A thoughtful, illuminating exploration of modern Japanese politics and culture through the eyes of an investigative reporter
Dreux Richard presents post-Fukushima Japan in three illustrative parts. He follows members of Japan's Nigerian community, whose struggles with a hostile immigration system lead to the death of a Nigerian immigrant in a Japanese detention center, investigated here for the first time. In Japan's northernmost city, Richard goes door to door with the region's youngest census employee, meeting the city's elderly residents and documenting the
stories that comprise the nation's record-breaking population decline. Finally, he takes us into the offices of energy executives and nuclear regulators, as they fight to determine whether reactors threatened by earthquake faults will be permitted to restart after the Fukushima disaster, a conflict that brings the entire regulatory system to the brink of collapse.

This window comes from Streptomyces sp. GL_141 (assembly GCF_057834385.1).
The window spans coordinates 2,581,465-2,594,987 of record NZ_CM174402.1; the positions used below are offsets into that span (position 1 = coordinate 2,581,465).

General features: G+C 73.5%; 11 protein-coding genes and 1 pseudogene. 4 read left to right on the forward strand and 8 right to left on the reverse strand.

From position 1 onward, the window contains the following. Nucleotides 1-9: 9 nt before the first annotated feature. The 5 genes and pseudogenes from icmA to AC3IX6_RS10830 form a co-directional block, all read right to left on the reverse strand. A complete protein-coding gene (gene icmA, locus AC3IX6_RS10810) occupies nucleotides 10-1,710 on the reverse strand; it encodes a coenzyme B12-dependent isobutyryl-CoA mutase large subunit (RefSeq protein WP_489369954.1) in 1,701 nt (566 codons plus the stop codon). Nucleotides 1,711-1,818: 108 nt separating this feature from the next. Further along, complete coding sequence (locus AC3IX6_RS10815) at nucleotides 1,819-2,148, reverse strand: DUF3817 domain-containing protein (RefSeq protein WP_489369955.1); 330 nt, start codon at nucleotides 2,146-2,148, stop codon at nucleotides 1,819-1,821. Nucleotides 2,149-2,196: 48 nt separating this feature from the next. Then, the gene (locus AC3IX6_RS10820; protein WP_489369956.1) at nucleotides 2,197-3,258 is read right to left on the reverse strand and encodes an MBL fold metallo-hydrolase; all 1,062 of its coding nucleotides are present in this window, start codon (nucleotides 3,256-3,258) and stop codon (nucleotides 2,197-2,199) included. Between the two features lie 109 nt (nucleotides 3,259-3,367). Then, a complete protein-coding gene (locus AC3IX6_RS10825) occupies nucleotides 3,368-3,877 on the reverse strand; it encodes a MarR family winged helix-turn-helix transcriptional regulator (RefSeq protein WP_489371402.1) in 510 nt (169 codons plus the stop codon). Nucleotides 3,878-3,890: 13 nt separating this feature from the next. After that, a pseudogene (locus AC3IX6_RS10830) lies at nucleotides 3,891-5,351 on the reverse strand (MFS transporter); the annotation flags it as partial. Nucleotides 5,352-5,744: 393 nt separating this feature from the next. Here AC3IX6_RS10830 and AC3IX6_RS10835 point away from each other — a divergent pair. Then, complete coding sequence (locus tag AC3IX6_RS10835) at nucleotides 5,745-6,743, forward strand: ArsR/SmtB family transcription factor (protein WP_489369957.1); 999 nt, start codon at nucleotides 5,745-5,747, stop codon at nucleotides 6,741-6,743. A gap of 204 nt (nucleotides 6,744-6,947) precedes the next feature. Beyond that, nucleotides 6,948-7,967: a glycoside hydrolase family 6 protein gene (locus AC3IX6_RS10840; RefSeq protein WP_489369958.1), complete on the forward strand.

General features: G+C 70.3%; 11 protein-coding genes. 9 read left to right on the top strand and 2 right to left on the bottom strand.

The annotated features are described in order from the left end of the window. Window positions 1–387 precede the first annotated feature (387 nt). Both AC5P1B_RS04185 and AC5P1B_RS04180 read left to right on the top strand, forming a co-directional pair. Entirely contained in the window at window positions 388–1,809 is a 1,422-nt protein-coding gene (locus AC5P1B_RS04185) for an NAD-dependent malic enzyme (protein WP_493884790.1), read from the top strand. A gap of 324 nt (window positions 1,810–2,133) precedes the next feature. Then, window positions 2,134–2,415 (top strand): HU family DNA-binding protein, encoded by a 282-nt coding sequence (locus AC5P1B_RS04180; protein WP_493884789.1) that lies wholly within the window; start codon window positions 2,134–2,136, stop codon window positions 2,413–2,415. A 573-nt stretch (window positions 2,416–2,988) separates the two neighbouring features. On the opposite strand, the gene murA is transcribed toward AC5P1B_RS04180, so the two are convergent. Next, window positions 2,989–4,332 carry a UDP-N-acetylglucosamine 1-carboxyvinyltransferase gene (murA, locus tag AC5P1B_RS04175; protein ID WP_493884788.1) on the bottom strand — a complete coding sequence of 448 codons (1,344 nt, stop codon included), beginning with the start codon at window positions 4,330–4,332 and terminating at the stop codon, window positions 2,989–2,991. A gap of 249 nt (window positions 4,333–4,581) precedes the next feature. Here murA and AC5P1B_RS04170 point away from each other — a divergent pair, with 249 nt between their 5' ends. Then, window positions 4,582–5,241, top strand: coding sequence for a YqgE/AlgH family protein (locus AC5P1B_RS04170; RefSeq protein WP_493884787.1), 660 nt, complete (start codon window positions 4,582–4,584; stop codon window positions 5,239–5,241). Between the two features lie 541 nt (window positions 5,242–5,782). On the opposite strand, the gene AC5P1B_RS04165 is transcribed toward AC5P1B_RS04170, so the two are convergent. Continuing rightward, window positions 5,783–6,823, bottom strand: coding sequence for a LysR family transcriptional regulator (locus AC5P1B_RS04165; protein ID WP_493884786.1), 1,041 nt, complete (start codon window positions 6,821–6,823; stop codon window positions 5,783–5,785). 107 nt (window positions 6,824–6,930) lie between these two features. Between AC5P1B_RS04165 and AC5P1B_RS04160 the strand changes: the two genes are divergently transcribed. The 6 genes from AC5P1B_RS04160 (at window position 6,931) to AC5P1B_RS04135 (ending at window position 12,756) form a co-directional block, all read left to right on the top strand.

Six years in the making, Richard's perceptive and probing account establishes him as an authority on his subjects, but he remains aware of his status as an outsider and interpreter for his readers. His long-term engagement with the personal lives of his sources revives the expatriate literary tradition of Lafcadio Hearn and Donald Richie, bringing its best qualities into a century where forensic investigation of wrongdoing and compassionate observation of its consequences are equally crucial. Through an exceptional range of approaches to an exceptionally complex society, Every Human Intention
provides an understanding of today's Japan that goes far beyond politics, truisms, and sensational arguments.